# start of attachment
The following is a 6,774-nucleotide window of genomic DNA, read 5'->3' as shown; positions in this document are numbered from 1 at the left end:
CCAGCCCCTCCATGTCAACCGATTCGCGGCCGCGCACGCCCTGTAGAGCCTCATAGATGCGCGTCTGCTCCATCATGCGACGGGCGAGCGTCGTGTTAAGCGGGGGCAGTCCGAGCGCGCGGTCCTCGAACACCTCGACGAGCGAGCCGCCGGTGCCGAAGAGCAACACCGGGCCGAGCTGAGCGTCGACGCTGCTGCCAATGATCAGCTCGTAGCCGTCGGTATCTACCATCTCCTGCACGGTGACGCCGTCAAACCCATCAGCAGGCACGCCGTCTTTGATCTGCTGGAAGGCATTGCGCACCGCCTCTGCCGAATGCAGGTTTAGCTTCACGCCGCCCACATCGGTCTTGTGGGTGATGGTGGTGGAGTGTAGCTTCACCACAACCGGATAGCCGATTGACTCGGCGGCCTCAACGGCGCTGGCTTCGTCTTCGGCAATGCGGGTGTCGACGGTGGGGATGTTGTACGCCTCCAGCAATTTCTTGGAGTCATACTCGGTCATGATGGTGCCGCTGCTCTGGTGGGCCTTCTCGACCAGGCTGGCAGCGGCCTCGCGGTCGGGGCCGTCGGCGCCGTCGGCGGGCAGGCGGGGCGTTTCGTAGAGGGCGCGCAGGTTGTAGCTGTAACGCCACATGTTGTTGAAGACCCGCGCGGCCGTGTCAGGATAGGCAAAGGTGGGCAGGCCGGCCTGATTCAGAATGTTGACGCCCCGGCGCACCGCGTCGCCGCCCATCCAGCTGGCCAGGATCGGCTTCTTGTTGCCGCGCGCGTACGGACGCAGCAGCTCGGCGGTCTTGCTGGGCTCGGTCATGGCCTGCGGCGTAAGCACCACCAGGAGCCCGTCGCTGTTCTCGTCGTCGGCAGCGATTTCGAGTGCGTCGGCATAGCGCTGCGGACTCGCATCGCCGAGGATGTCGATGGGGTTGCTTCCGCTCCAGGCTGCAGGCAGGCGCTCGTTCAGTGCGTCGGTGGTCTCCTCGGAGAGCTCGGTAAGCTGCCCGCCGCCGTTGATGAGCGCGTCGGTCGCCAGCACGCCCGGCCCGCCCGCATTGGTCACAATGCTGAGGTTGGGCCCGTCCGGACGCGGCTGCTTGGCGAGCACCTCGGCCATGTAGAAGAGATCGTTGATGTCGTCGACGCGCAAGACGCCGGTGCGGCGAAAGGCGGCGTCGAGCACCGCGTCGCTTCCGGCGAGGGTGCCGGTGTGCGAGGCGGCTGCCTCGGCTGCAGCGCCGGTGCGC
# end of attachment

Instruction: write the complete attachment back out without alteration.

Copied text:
The following is a 6,774-nucleotide window of genomic DNA, read 5'->3' as shown; positions in this document are numbered from 1 at the left end:
CCAGCCCCTCCATGTCAACCGATTCGCGGCCGCGCACGCCCTGTAGAGCCTCATAGATGCGCGTCTGCTCCATCATGCGACGGGCGAGCGTCGTGTTAAGCGGGGGCAGTCCGAGCGCGCGGTCCTCGAACACCTCGACGAGCGAGCCGCCGGTGCCGAAGAGCAACACCGGGCCGAGCTGAGCGTCGACGCTGCTGCCAATGATCAGCTCGTAGCCGTCGGTATCTACCATCTCCTGCACGGTGACGCCGTCAAACCCATCAGCAGGCACGCCGTCTTTGATCTGCTGGAAGGCATTGCGCACCGCCTCTGCCGAATGCAGGTTTAGCTTCACGCCGCCCACATCGGTCTTGTGGGTGATGGTGGTGGAGTGTAGCTTCACCACAACCGGATAGCCGATTGACTCGGCGGCCTCAACGGCGCTGGCTTCGTCTTCGGCAATGCGGGTGTCGACGGTGGGGATGTTGTACGCCTCCAGCAATTTCTTGGAGTCATACTCGGTCATGATGGTGCCGCTGCTCTGGTGGGCCTTCTCGACCAGGCTGGCAGCGGCCTCGCGGTCGGGGCCGTCGGCGCCGTCGGCGGGCAGGCGGGGCGTTTCGTAGAGGGCGCGCAGGTTGTAGCTGTAACGCCACATGTTGTTGAAGACCCGCGCGGCCGTGTCAGGATAGGCAAAGGTGGGCAGGCCGGCCTGATTCAGAATGTTGACGCCCCGGCGCACCGCGTCGCCGCCCATCCAGCTGGCCAGGATCGGCTTCTTGTTGCCGCGCGCGTACGGACGCAGCAGCTCGGCGGTCTTGCTGGGCTCGGTCATGGCCTGCGGCGTAAGCACCACCAGGAGCCCGTCGCTGTTCTCGTCGTCGGCAGCGATTTCGAGTGCGTCGGCATAGCGCTGCGGACTCGCATCGCCGAGGATGTCGATGGGGTTGCTTCCGCTCCAGGCTGCAGGCAGGCGCTCGTTCAGTGCGTCGGTGGTCTCCTCGGAGAGCTCGGTAAGCTGCCCGCCGCCGTTGATGAGCGCGTCGGTCGCCAGCACGCCCGGCCCGCCCGCATTGGTCACAATGCTGAGGTTGGGCCCGTCCGGACGCGGCTGCTTGGCGAGCACCTCGGCCATGTAGAAGAGATCGTTGATGTCGTCGACGCGCAAGACGCCGGTGCGGCGAAAGGCGGCGTCGAGCACCGCGTCGCTTCCGGCGAGGGTGCCGGTGTGCGAGGCGGCTGCCTCGGCTGCAGCGCCGGTGCGC